Pro-Palestine activists in Canada have been overloaded in the last few months with challenges surrounding the dangerous definition of antisemitism promoted by the International Holocaust Remembrance Association.
First, Bill 168 in the Ontario legislature was set for committee hearings when the government hijacked the whole process by adopting the IHRA through an Order in Council. Then, just last week, the Trudeau government appointed none other than Irwin Cotler, a former minister of justice for Canada who has advocated for the IHRA definition since leaving office, as Canada’s Special Envoy for Holocaust Remembrance and Combatting Anti-Semitism. Cotler will also head Canada’s delegation to the IHRA and will work to “advance the implementation of this definition across the country and its adoption internationally.”
Clearly all appeals to rational dialogue over the chilling effects of adopting the IHRA have fallen on deaf ears. Canada’s largest province and its federal government have drawn the proverbial line in the sand. And activists now need to step up and intensify all of their other campaigns, from #StoptheJNF to #FreePoliticalPrisoners to BDS, as the most effective response.
Many academics and activists, be they Jewish, Palestinian or concerned supporters, have written scholarly and lucid articles on why the IHRA definition is flawed and confusing. It is very likely that pro-Israel advocates know full well the contradictions in this definition and that it would probably never stand up to a legal challenge. But that’s not the point. The point is that they have succeeded in not only defining and confining the parameters of pro-Palestine discourse, but have also successfully appointed themselves as the arbiters of what will constitute acceptable criticism of Israeli policies.
Shimon Koffler Fogel, CEO of the Centre for Israel and Jewish Affairs readily pointed out earlier this month that the IHRA definition notes that “criticism of Israel similar to that leveled against any other country cannot be regarded as antisemitic.” But who decides what criticism should be allowed or not? In Canada, it will now be Irwin Cotler, the man promoted by the Israeli media as “one of the staunchest defenders that Israel has around the world.”
The man who PM Trudeau personally referenced when he publicly condemned the BDS movement. The man who sent his own submission to the International Criminal Court, arguing against an investigation into alleged Israeli war crimes in the occupied Palestinian territories. The Israeli newspaper Haaretz described him at the time this way: “Additional requests were submitted to the court by Irwin Cotler, a senior jurist and former justice minister of Canada who is considered very pro-Israel.”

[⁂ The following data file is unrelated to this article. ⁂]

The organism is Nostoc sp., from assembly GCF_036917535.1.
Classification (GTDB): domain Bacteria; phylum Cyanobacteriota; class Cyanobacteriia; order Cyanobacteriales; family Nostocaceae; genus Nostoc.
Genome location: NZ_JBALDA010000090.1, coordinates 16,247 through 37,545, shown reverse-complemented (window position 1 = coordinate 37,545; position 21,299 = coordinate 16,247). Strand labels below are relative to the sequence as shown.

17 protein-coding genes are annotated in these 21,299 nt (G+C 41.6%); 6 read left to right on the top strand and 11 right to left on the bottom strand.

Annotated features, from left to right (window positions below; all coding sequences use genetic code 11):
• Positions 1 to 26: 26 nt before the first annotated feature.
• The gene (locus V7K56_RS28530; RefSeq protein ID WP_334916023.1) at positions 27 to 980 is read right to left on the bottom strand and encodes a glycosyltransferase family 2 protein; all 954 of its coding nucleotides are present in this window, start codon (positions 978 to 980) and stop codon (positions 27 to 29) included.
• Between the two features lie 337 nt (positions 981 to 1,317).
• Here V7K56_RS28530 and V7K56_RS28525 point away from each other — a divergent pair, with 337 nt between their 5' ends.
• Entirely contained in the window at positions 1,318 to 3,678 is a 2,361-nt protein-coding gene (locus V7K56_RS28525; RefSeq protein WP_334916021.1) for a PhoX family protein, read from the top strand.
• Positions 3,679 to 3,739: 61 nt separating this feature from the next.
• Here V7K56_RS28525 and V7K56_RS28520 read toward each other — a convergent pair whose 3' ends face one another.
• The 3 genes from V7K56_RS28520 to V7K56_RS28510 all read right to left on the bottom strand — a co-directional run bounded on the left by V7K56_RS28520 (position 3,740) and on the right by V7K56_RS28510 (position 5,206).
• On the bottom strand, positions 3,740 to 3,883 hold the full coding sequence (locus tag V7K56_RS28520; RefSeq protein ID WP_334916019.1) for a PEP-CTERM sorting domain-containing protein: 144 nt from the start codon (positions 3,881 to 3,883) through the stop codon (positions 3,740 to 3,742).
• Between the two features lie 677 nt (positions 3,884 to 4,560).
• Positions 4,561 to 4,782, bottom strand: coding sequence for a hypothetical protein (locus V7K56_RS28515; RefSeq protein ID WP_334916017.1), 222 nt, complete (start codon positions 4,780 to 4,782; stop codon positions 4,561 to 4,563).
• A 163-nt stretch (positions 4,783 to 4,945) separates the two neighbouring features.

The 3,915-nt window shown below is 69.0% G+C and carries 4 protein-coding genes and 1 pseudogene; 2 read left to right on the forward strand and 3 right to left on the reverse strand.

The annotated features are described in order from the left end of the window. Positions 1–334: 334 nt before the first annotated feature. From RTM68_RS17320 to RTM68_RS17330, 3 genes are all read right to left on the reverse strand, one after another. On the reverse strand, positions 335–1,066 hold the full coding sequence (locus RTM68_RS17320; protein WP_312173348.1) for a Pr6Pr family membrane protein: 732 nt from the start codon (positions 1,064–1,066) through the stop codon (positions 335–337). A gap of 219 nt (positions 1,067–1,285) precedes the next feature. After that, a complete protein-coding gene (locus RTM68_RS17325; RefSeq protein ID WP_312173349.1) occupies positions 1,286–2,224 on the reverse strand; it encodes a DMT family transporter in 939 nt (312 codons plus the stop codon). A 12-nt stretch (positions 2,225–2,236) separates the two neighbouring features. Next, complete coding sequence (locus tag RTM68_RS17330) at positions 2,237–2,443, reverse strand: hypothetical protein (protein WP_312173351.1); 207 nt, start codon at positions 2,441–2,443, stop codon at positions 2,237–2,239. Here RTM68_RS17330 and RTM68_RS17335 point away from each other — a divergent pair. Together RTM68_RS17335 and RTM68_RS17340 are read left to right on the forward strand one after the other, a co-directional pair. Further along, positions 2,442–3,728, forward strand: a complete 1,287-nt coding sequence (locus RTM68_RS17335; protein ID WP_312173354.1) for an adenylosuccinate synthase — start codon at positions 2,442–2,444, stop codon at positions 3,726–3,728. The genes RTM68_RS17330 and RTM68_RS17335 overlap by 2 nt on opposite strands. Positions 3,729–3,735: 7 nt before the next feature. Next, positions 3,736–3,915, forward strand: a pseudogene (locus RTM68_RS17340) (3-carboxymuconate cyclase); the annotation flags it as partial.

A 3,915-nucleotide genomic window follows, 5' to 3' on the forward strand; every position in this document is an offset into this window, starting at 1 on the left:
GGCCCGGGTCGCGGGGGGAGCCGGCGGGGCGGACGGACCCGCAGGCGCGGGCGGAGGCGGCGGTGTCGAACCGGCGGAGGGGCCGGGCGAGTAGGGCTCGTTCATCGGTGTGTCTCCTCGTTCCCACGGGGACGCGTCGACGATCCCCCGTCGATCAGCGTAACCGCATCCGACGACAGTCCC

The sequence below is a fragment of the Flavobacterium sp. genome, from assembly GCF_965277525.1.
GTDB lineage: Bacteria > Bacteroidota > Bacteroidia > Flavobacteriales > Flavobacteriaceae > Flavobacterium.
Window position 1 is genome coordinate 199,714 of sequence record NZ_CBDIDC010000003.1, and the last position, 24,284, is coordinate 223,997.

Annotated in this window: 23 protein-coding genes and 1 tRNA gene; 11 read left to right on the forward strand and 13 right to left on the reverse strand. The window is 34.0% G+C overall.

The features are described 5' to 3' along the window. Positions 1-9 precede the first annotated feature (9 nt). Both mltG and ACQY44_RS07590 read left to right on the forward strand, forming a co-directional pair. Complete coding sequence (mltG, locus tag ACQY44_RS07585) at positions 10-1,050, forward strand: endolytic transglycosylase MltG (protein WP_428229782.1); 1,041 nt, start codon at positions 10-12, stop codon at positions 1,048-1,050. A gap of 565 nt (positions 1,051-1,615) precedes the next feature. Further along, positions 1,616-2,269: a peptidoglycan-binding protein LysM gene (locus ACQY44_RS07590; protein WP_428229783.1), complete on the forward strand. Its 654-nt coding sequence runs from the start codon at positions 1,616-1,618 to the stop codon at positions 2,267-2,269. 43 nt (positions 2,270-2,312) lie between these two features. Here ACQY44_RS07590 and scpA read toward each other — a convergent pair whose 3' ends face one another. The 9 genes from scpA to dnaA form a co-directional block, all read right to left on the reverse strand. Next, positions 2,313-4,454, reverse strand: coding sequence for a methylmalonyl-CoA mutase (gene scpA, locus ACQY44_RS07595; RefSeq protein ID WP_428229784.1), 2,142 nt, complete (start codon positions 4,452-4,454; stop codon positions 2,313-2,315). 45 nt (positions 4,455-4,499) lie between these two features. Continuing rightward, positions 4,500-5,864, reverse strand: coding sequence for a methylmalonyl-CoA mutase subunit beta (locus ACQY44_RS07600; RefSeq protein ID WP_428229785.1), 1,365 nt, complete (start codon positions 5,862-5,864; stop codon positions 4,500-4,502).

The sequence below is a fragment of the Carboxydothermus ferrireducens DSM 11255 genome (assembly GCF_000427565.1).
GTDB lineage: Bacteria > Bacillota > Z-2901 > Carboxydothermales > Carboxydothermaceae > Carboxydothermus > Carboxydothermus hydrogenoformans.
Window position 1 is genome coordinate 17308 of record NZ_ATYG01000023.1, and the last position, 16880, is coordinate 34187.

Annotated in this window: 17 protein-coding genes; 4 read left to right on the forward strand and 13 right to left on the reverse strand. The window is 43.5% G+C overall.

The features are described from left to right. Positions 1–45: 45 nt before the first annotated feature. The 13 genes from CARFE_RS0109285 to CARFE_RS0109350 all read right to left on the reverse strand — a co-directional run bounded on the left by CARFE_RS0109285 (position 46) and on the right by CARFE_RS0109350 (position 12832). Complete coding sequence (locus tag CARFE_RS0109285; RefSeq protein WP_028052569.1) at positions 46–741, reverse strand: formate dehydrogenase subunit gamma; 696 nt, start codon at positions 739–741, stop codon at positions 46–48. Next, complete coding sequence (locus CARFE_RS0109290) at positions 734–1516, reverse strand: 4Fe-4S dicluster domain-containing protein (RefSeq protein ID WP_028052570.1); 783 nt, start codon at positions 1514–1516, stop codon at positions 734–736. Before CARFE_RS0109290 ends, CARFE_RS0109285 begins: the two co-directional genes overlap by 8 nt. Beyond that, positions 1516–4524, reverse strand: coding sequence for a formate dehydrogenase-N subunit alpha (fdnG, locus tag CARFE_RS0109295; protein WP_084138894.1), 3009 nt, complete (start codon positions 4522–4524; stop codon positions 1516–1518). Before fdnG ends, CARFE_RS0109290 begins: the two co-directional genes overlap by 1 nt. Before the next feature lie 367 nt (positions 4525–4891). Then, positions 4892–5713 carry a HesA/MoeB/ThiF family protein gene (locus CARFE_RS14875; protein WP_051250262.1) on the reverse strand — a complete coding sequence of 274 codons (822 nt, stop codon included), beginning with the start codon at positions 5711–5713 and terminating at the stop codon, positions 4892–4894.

Surely, no-one with the slightest understanding of Middle East issues should expect Irwin Cotler to be anything other than anti-Palestinian and blatantly in favor of Israel in his new role. The Israeli media are abundantly clear on who he is and what he has stood for over the decades.
Last year, the Trump administration also appointed a Special Envoy to Combat Anti-Semitism, Elan Carr. Although Cotler and Carr come from vastly different backgrounds, both hold very similar views on what is considered “antisemitic behavior”; both are intent in singling out the BDS movement and as Carr succinctly put it, consider “hostility to the State of Israel as the anti-Semitism of today.”
And then we have the infamous 11 accompanying IHRA examples. Woe to the less informed among us who tries to navigate what is acceptable or not. One example doesn’t even address Jewish people and is solely about how Israel is discussed: “Applying double standards by requiring of it a behavior not expected or demanded of any other democratic nation.” How can most folks make sense of such contradictory declarations? They can’t and will probably end up concluding it’s better to say nothing and just avoid the issue altogether. Which seems to be the whole intent of the IHRA in the first place. If you can’t rationally convince most people that criticism of Israel is somehow antisemitic, then the next best thing is to just put a tight lid on the whole debate.
In fact, there are many examples of white supremacists that support Israel who consistently engage in anti-Jewish racism, but they are embraced by the current Israeli government. Why? Because it has become clear that is okay to be anti-Semitic as long as you’re pro-Israel. Which adds another dangerous layer to this whole affair, and seriously compromises the struggle against racism.
That struggle must also firmly acknowledge that Zionism is a form of racism, just as deadly as any other. For too long, progressive forces in Western countries have treated Zionism as a “lesser form” of racism, not as pernicious or aggressive. But this attitude is based mostly on an inherent bias against, and ignorance of, the lived experience of Palestinians; an attitude that has been exploited and manipulated for many years by both the Israel lobby and Western governments.
Adopting the IHRA definition is just one example of the attempts by those governments to shield Israel from criticism and divert attention from its war crimes, apartheid policies and racism against the Palestinian people. This process dehumanizes the Palestinian people by denying their existence, their culture and their narrative; it also criminalizes any Palestinian for even talking about their memories and experiences. This amounts to institutional racism against a whole nation and its people.
Activists in Canada need to re-assess strategy going forward. Trudeau’s appointment of Irwin Cotler is a turning point, a watershed moment, a blatant rebuke of any sense of a fair-handed approach by the Canadian government to the Palestinian cause. And it must be responded to for what it is, a slap in the face for all those who believe in peace with justice for Palestine.